Apstra Raises IBN Stakes With VXLAN Integration


By: R. Scott Raynovich

Apstra, the Menlo Park-based, self-funded super startup, took another step in differentiating itself from the networking pack by announcing the second version of its cloud networking operating system, AOS 2.0, which takes the important step of adding support for VXLAN, a widely used protocol for managing networks in cloud operations.

Apstra says AOS 2.0 will support VXLAN as well as integrate control of networking equipment with Layer 3 underlay as well as the Layer 2 overlay. In plain English, that means that Apstra can talk to equipment at both the Ethernet level as well as the IP routing chip level, which is required to support proprietary routing equipment, such as Cisco's. VXLAN is often used as a "overlay" protocol to network cloud environments.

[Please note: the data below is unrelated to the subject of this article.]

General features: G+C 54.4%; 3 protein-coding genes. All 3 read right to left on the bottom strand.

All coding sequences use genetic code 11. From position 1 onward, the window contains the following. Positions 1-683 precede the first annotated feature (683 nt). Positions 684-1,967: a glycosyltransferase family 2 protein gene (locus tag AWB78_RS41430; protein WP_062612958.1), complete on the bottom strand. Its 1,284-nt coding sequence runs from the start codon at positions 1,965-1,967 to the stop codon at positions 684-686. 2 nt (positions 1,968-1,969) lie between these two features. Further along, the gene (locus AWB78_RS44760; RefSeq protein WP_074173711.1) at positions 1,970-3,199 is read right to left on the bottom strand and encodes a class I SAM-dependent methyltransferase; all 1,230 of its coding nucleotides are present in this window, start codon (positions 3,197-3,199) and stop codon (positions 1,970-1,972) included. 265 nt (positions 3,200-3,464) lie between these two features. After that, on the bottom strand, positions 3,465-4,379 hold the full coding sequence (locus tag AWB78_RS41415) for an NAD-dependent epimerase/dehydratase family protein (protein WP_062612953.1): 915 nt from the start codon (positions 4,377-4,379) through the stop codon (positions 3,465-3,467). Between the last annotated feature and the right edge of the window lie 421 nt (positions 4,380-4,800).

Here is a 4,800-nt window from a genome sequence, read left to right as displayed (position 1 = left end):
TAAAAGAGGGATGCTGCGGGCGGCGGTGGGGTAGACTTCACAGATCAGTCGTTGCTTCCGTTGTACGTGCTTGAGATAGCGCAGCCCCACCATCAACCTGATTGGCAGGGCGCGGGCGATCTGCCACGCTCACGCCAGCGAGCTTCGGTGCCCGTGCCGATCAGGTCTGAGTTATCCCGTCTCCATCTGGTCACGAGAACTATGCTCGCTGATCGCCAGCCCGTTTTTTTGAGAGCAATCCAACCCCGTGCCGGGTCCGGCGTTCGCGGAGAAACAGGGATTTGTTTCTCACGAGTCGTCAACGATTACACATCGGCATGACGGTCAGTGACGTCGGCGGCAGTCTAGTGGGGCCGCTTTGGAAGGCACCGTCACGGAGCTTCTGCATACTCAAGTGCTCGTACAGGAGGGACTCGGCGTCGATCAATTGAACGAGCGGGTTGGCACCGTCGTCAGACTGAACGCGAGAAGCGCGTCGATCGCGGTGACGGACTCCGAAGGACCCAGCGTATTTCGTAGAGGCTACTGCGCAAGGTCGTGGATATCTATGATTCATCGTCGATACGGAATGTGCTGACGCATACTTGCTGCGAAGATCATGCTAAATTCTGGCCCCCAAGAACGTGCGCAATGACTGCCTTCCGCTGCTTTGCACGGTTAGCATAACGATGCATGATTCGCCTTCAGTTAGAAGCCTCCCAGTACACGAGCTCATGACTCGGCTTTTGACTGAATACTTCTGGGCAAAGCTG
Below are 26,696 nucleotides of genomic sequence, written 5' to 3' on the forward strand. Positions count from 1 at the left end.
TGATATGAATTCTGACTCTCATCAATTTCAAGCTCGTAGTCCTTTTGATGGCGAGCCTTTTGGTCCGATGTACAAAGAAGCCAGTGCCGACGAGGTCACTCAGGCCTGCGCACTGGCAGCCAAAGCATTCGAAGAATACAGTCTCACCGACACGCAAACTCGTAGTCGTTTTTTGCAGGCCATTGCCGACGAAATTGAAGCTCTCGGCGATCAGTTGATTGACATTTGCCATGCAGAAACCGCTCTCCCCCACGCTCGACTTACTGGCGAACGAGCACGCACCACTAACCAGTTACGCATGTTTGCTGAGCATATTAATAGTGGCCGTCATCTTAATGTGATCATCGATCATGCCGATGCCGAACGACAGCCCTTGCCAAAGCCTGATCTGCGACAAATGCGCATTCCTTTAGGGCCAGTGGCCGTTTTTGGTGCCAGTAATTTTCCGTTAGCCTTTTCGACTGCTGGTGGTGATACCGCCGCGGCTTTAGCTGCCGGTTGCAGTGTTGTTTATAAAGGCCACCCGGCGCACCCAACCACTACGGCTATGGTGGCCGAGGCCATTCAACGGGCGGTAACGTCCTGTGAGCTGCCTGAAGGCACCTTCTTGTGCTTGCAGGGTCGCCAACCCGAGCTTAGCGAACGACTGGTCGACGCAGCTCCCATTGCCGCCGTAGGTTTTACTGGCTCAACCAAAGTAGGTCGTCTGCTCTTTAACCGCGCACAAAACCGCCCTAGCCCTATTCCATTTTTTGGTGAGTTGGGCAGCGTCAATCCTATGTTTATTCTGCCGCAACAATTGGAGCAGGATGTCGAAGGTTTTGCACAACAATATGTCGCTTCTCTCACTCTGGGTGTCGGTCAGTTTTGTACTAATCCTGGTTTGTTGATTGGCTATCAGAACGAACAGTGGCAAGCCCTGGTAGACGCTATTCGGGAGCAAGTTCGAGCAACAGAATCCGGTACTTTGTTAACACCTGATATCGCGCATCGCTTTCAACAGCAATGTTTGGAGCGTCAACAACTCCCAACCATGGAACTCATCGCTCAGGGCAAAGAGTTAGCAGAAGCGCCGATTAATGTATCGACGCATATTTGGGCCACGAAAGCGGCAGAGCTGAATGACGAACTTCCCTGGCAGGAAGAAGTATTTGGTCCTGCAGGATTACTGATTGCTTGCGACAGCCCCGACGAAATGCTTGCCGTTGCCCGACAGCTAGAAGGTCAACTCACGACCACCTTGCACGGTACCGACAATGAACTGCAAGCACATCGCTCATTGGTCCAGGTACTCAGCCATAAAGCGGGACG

It's a big move for the small company, which only has about 50 employees but is promising to change the world of how networks are managed in enterprises and cloud operations. It also delivers an important marker of differentiation in the open networking movement, where many companies have opted to take either the open overlay route, or the proprietary underlay route, to building networking ecosystems. Apstra says it does both.

Apstra's Dream Team

Apstra is closely watched because it's backed by a dream-team of networking engineers that have had substantial influence on the industry.